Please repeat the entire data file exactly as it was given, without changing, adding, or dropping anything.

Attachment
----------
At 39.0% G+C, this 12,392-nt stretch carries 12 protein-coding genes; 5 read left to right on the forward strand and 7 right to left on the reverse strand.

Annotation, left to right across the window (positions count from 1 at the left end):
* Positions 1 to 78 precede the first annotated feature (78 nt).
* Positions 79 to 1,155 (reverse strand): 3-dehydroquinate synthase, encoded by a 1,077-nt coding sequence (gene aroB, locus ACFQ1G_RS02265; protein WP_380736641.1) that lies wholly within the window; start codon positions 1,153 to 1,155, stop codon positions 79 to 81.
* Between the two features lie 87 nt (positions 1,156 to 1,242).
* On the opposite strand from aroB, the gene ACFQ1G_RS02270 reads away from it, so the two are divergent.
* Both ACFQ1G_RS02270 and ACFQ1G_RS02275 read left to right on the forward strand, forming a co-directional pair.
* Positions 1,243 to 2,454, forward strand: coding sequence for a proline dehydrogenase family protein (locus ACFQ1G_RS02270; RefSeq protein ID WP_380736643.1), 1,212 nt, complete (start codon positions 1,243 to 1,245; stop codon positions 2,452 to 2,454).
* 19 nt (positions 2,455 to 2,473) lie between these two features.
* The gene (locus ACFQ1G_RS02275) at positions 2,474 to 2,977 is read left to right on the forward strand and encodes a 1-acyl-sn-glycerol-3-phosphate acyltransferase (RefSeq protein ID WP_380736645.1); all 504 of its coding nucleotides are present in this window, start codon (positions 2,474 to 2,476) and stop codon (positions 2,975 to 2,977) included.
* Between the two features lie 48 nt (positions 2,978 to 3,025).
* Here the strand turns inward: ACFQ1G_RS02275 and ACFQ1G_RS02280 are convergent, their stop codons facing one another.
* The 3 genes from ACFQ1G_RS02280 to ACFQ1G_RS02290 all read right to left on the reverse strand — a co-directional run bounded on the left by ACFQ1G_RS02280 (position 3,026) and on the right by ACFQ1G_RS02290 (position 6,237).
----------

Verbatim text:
At 39.0% G+C, this 12,392-nt stretch carries 12 protein-coding genes; 5 read left to right on the forward strand and 7 right to left on the reverse strand.

Annotation, left to right across the window (positions count from 1 at the left end):
* Positions 1 to 78 precede the first annotated feature (78 nt).
* Positions 79 to 1,155 (reverse strand): 3-dehydroquinate synthase, encoded by a 1,077-nt coding sequence (gene aroB, locus ACFQ1G_RS02265; protein WP_380736641.1) that lies wholly within the window; start codon positions 1,153 to 1,155, stop codon positions 79 to 81.
* Between the two features lie 87 nt (positions 1,156 to 1,242).
* On the opposite strand from aroB, the gene ACFQ1G_RS02270 reads away from it, so the two are divergent.
* Both ACFQ1G_RS02270 and ACFQ1G_RS02275 read left to right on the forward strand, forming a co-directional pair.
* Positions 1,243 to 2,454, forward strand: coding sequence for a proline dehydrogenase family protein (locus ACFQ1G_RS02270; RefSeq protein ID WP_380736643.1), 1,212 nt, complete (start codon positions 1,243 to 1,245; stop codon positions 2,452 to 2,454).
* 19 nt (positions 2,455 to 2,473) lie between these two features.
* The gene (locus ACFQ1G_RS02275) at positions 2,474 to 2,977 is read left to right on the forward strand and encodes a 1-acyl-sn-glycerol-3-phosphate acyltransferase (RefSeq protein ID WP_380736645.1); all 504 of its coding nucleotides are present in this window, start codon (positions 2,474 to 2,476) and stop codon (positions 2,975 to 2,977) included.
* Between the two features lie 48 nt (positions 2,978 to 3,025).
* Here the strand turns inward: ACFQ1G_RS02275 and ACFQ1G_RS02280 are convergent, their stop codons facing one another.
* The 3 genes from ACFQ1G_RS02280 to ACFQ1G_RS02290 all read right to left on the reverse strand — a co-directional run bounded on the left by ACFQ1G_RS02280 (position 3,026) and on the right by ACFQ1G_RS02290 (position 6,237).